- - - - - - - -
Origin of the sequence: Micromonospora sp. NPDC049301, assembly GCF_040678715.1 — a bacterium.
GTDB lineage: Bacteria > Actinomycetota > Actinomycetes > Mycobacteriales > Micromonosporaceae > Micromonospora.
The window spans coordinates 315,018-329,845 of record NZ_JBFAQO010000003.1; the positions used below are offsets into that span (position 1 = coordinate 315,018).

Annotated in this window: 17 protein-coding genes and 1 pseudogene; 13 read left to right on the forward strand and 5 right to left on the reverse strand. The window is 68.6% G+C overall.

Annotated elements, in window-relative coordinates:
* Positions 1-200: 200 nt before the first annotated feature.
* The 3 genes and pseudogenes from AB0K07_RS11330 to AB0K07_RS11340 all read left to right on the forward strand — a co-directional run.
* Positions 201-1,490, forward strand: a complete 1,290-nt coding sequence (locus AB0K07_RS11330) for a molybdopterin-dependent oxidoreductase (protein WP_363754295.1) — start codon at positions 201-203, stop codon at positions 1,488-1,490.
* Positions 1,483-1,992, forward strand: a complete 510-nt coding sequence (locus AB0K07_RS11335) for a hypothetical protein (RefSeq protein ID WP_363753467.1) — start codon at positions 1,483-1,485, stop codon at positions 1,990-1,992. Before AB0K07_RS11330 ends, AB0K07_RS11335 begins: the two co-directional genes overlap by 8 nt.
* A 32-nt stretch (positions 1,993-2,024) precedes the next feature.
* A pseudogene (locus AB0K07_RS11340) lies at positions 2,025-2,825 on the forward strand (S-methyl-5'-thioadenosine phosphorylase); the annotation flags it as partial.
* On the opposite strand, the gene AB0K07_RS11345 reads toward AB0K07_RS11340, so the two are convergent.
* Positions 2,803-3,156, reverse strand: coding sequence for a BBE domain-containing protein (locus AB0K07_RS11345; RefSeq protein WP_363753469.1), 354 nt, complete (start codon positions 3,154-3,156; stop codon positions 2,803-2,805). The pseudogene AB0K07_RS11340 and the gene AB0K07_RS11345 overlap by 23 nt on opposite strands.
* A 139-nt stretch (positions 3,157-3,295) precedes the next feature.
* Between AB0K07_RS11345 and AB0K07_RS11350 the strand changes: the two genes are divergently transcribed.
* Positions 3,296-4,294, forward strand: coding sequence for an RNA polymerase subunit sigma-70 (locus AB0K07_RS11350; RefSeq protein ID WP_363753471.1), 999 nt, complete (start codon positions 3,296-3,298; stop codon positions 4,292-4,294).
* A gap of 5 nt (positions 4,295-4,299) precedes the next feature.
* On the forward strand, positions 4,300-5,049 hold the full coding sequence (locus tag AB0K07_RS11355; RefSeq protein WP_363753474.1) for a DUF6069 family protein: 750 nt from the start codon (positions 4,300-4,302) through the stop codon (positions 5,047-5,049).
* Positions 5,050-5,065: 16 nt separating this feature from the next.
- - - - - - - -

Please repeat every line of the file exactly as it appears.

Origin of the sequence: Micromonospora sp. NPDC049301, assembly GCF_040678715.1 — a bacterium.
GTDB lineage: Bacteria > Actinomycetota > Actinomycetes > Mycobacteriales > Micromonosporaceae > Micromonospora.
The window spans coordinates 315,018-329,845 of record NZ_JBFAQO010000003.1; the positions used below are offsets into that span (position 1 = coordinate 315,018).

Annotated in this window: 17 protein-coding genes and 1 pseudogene; 13 read left to right on the forward strand and 5 right to left on the reverse strand. The window is 68.6% G+C overall.

Annotated elements, in window-relative coordinates:
* Positions 1-200: 200 nt before the first annotated feature.
* The 3 genes and pseudogenes from AB0K07_RS11330 to AB0K07_RS11340 all read left to right on the forward strand — a co-directional run.
* Positions 201-1,490, forward strand: a complete 1,290-nt coding sequence (locus AB0K07_RS11330) for a molybdopterin-dependent oxidoreductase (protein WP_363754295.1) — start codon at positions 201-203, stop codon at positions 1,488-1,490.
* Positions 1,483-1,992, forward strand: a complete 510-nt coding sequence (locus AB0K07_RS11335) for a hypothetical protein (RefSeq protein ID WP_363753467.1) — start codon at positions 1,483-1,485, stop codon at positions 1,990-1,992. Before AB0K07_RS11330 ends, AB0K07_RS11335 begins: the two co-directional genes overlap by 8 nt.
* A 32-nt stretch (positions 1,993-2,024) precedes the next feature.
* A pseudogene (locus AB0K07_RS11340) lies at positions 2,025-2,825 on the forward strand (S-methyl-5'-thioadenosine phosphorylase); the annotation flags it as partial.
* On the opposite strand, the gene AB0K07_RS11345 reads toward AB0K07_RS11340, so the two are convergent.
* Positions 2,803-3,156, reverse strand: coding sequence for a BBE domain-containing protein (locus AB0K07_RS11345; RefSeq protein WP_363753469.1), 354 nt, complete (start codon positions 3,154-3,156; stop codon positions 2,803-2,805). The pseudogene AB0K07_RS11340 and the gene AB0K07_RS11345 overlap by 23 nt on opposite strands.
* A 139-nt stretch (positions 3,157-3,295) precedes the next feature.
* Between AB0K07_RS11345 and AB0K07_RS11350 the strand changes: the two genes are divergently transcribed.
* Positions 3,296-4,294, forward strand: coding sequence for an RNA polymerase subunit sigma-70 (locus AB0K07_RS11350; RefSeq protein ID WP_363753471.1), 999 nt, complete (start codon positions 3,296-3,298; stop codon positions 4,292-4,294).
* A gap of 5 nt (positions 4,295-4,299) precedes the next feature.
* On the forward strand, positions 4,300-5,049 hold the full coding sequence (locus tag AB0K07_RS11355; RefSeq protein WP_363753474.1) for a DUF6069 family protein: 750 nt from the start codon (positions 4,300-4,302) through the stop codon (positions 5,047-5,049).
* Positions 5,050-5,065: 16 nt separating this feature from the next.